Information on this kind of collusion should not surprise us. We need not look only at Harvard to realize that the corrupt tentacles of the pharmaceutical industry run deep in our society. An internet search of Cabinet members appointed by recent presidents reveals a revolving door in which high-ranking members of our governing institutions have held positions of authority on the boards of top pharmaceutical companies and vice versa. The influence of money and power in the field of medical education should give us reason to pause and to question the consequences of this conflict of interest for public health.
Books have been written on this topic. The information is there if one is willing to search for it.
A History Lesson: The Error of Our Ways
My point in the last segment was to expose a dangerous collusion. Information is only as good as its source. If the source is corrupt, then the information is of little or no value. We have to take responsibility for our health and for the direction we follow. We have to be critical thinkers, demand the right to obtain alternative care. Most importantly, we have to ask ourselves, "Are we really better off this way?" Our children are our future. If we don't have healthy children, the future is bleak.
Did you ever ask yourself why most insurance plans do not cover visits to alternative doctors for nutritional consultation and alternative therapies? Educating patients on healthy eating habits would cure many ills. Take gastroesophageal reflux disease, or GERD for example. With a willing patient and simple patient nutritional education on proper food combinations and supplementation, this problem can be cured. No need for costly endoscopies, CT scans or medical procedures including surgery on the stomach. Even the supplements needed, in most cases just two, are temporary.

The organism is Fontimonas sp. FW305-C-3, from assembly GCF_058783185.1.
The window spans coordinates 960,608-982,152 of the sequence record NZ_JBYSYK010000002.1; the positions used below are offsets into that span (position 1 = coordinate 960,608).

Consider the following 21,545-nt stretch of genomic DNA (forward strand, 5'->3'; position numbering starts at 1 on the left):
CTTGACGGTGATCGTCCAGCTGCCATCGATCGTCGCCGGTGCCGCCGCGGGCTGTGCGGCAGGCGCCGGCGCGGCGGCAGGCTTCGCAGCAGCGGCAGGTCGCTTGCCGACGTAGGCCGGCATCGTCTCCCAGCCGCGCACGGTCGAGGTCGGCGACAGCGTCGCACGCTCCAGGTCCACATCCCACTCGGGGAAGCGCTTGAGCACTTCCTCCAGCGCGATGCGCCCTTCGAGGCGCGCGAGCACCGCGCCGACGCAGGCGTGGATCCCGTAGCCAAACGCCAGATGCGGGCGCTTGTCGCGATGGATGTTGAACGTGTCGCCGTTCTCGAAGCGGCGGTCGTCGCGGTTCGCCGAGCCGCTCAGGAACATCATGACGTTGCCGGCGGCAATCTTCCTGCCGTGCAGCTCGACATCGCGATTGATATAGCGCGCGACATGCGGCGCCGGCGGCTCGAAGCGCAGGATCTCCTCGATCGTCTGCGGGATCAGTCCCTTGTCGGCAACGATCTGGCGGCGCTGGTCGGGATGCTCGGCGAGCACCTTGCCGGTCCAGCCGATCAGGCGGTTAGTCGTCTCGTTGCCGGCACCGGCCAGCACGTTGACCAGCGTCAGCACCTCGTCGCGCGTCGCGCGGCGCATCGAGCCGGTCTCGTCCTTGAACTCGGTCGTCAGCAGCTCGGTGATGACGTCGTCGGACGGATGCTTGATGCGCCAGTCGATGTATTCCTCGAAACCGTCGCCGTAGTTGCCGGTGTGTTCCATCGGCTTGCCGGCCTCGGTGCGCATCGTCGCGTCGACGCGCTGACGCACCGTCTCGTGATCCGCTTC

A close look at those around us, family, friends, acquaintances, quickly shows the presence of many diseases and ailments. Both young and old as well as those in between are beset by poor health. Much of this is of our own doing. Supermarket shelves are laden with food products laced with harmful ingredients that prolong product life and shorten ours. The refining and processing of natural foods has created its own problems. The introduction of refined sugars and flours, canned goods, vegetable fats and polished rice have had a devastating effect on human health. Television advertising then entices us to take one drug after another in spite of harmful side effects.
Where did this deterioration of health begin? Weston A. Price, dentist and founder of the research section of the American Dental Association (ADA), answers this when he says, "Life in all of its fullness, is mother nature obeyed." We have become complicit in her destruction.
Today's Agriculture: Cheap Food – Poor Health